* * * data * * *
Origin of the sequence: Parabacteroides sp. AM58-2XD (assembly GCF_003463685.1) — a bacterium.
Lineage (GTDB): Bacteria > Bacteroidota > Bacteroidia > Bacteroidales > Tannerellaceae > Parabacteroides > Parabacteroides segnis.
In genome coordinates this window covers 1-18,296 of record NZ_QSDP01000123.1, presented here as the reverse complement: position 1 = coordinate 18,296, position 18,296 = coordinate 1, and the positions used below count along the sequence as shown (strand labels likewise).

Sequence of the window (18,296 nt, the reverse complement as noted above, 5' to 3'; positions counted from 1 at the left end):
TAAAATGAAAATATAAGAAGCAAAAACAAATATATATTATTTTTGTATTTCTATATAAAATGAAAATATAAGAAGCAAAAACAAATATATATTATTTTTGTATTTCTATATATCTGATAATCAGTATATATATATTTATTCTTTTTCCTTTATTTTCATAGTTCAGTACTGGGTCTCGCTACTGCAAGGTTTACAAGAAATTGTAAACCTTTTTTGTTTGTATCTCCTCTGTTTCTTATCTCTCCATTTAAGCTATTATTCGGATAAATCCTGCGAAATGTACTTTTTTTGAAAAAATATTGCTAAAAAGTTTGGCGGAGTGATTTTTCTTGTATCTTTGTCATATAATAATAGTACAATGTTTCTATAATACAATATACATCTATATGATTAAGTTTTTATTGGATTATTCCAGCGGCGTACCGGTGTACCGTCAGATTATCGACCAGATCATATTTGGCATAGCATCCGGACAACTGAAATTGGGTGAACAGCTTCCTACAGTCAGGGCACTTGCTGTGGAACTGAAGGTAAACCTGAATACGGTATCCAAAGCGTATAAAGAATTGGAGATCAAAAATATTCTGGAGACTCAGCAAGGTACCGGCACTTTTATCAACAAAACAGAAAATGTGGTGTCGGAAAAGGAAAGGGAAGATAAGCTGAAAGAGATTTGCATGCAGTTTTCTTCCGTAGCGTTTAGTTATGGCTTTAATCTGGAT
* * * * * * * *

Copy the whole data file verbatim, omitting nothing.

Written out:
Origin of the sequence: Parabacteroides sp. AM58-2XD (assembly GCF_003463685.1) — a bacterium.
Lineage (GTDB): Bacteria > Bacteroidota > Bacteroidia > Bacteroidales > Tannerellaceae > Parabacteroides > Parabacteroides segnis.
In genome coordinates this window covers 1-18,296 of record NZ_QSDP01000123.1, presented here as the reverse complement: position 1 = coordinate 18,296, position 18,296 = coordinate 1, and the positions used below count along the sequence as shown (strand labels likewise).

Sequence of the window (18,296 nt, the reverse complement as noted above, 5' to 3'; positions counted from 1 at the left end):
TAAAATGAAAATATAAGAAGCAAAAACAAATATATATTATTTTTGTATTTCTATATAAAATGAAAATATAAGAAGCAAAAACAAATATATATTATTTTTGTATTTCTATATATCTGATAATCAGTATATATATATTTATTCTTTTTCCTTTATTTTCATAGTTCAGTACTGGGTCTCGCTACTGCAAGGTTTACAAGAAATTGTAAACCTTTTTTGTTTGTATCTCCTCTGTTTCTTATCTCTCCATTTAAGCTATTATTCGGATAAATCCTGCGAAATGTACTTTTTTTGAAAAAATATTGCTAAAAAGTTTGGCGGAGTGATTTTTCTTGTATCTTTGTCATATAATAATAGTACAATGTTTCTATAATACAATATACATCTATATGATTAAGTTTTTATTGGATTATTCCAGCGGCGTACCGGTGTACCGTCAGATTATCGACCAGATCATATTTGGCATAGCATCCGGACAACTGAAATTGGGTGAACAGCTTCCTACAGTCAGGGCACTTGCTGTGGAACTGAAGGTAAACCTGAATACGGTATCCAAAGCGTATAAAGAATTGGAGATCAAAAATATTCTGGAGACTCAGCAAGGTACCGGCACTTTTATCAACAAAACAGAAAATGTGGTGTCGGAAAAGGAAAGGGAAGATAAGCTGAAAGAGATTTGCATGCAGTTTTCTTCCGTAGCGTTTAGTTATGGCTTTAATCTGGAT